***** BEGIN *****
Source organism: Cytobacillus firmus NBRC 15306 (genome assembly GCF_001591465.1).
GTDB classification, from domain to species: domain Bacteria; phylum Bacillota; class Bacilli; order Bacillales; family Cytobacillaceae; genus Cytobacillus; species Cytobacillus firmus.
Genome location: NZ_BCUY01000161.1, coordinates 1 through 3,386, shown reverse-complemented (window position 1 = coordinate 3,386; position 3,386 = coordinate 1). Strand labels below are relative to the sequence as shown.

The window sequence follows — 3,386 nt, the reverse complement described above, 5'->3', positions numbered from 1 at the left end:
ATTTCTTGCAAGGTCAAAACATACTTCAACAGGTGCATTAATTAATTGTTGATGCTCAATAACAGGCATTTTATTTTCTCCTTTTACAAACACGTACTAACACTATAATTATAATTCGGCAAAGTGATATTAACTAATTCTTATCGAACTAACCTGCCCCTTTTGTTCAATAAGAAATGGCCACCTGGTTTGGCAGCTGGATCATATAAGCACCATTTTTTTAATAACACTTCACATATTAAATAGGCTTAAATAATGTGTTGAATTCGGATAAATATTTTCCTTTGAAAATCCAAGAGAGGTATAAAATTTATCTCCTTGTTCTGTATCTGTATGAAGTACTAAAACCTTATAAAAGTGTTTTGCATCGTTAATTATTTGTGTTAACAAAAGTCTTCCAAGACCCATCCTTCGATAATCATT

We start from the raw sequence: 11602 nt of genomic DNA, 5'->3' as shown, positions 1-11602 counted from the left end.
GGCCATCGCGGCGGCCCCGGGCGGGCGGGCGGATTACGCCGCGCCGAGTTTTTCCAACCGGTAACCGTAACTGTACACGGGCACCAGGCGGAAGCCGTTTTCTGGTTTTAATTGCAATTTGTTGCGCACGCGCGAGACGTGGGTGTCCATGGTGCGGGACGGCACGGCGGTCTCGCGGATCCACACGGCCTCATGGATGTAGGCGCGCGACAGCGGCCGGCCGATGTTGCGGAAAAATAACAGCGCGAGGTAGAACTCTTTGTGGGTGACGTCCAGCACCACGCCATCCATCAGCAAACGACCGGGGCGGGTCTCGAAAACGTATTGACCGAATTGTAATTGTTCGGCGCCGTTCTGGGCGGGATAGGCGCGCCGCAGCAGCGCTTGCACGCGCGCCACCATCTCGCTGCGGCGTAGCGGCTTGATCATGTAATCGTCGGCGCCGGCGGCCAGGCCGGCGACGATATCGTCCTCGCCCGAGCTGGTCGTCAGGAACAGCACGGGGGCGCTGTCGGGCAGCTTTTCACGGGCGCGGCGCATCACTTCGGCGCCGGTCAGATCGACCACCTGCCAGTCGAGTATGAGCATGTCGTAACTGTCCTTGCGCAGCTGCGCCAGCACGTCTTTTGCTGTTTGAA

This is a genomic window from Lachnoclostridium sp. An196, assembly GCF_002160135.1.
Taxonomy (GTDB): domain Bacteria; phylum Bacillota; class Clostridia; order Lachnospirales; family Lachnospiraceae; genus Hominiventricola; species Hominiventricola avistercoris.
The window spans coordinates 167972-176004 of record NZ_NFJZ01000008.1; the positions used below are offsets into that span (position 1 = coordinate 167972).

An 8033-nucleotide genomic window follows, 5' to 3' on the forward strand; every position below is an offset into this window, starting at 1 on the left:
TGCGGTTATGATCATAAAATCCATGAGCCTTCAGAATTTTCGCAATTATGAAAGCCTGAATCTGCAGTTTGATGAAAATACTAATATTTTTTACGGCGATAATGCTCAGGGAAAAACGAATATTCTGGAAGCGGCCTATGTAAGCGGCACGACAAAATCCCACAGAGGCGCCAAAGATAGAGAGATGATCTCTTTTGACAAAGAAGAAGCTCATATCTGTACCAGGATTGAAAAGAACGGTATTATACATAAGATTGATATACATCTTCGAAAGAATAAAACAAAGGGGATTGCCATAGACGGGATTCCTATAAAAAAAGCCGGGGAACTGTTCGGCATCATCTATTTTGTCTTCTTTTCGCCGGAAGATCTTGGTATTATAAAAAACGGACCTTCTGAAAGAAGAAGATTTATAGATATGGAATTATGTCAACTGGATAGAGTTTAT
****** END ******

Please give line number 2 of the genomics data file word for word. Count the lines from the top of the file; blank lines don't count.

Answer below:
GTDB classification, from domain to species: domain Bacteria; phylum Bacillota; class Bacilli; order Bacillales; family Cytobacillaceae; genus Cytobacillus; species Cytobacillus firmus.